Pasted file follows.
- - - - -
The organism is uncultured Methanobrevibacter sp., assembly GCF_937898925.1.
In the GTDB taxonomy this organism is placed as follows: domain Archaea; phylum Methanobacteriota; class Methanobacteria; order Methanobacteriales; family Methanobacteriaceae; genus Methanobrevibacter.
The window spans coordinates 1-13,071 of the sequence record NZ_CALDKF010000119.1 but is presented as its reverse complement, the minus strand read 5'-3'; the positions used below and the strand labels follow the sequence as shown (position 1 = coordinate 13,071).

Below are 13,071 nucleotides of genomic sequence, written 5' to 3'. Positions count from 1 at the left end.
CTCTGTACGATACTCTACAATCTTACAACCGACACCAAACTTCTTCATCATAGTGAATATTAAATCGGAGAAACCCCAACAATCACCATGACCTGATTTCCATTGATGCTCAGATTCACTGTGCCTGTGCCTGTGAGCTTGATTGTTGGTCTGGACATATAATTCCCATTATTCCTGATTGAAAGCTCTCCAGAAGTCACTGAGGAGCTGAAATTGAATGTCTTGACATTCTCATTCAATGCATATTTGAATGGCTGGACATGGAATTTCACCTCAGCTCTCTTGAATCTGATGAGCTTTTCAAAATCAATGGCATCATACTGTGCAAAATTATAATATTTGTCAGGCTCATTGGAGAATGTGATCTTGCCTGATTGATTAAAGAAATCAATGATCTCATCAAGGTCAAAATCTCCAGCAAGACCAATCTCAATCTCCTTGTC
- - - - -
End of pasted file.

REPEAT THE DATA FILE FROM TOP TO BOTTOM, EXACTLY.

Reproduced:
The organism is uncultured Methanobrevibacter sp., assembly GCF_937898925.1.
In the GTDB taxonomy this organism is placed as follows: domain Archaea; phylum Methanobacteriota; class Methanobacteria; order Methanobacteriales; family Methanobacteriaceae; genus Methanobrevibacter.
The window spans coordinates 1-13,071 of the sequence record NZ_CALDKF010000119.1 but is presented as its reverse complement, the minus strand read 5'-3'; the positions used below and the strand labels follow the sequence as shown (position 1 = coordinate 13,071).

Below are 13,071 nucleotides of genomic sequence, written 5' to 3'. Positions count from 1 at the left end.
CTCTGTACGATACTCTACAATCTTACAACCGACACCAAACTTCTTCATCATAGTGAATATTAAATCGGAGAAACCCCAACAATCACCATGACCTGATTTCCATTGATGCTCAGATTCACTGTGCCTGTGCCTGTGAGCTTGATTGTTGGTCTGGACATATAATTCCCATTATTCCTGATTGAAAGCTCTCCAGAAGTCACTGAGGAGCTGAAATTGAATGTCTTGACATTCTCATTCAATGCATATTTGAATGGCTGGACATGGAATTTCACCTCAGCTCTCTTGAATCTGATGAGCTTTTCAAAATCAATGGCATCATACTGTGCAAAATTATAATATTTGTCAGGCTCATTGGAGAATGTGATCTTGCCTGATTGATTAAAGAAATCAATGATCTCATCAAGGTCAAAATCTCCAGCAAGACCAATCTCAATCTCCTTGTC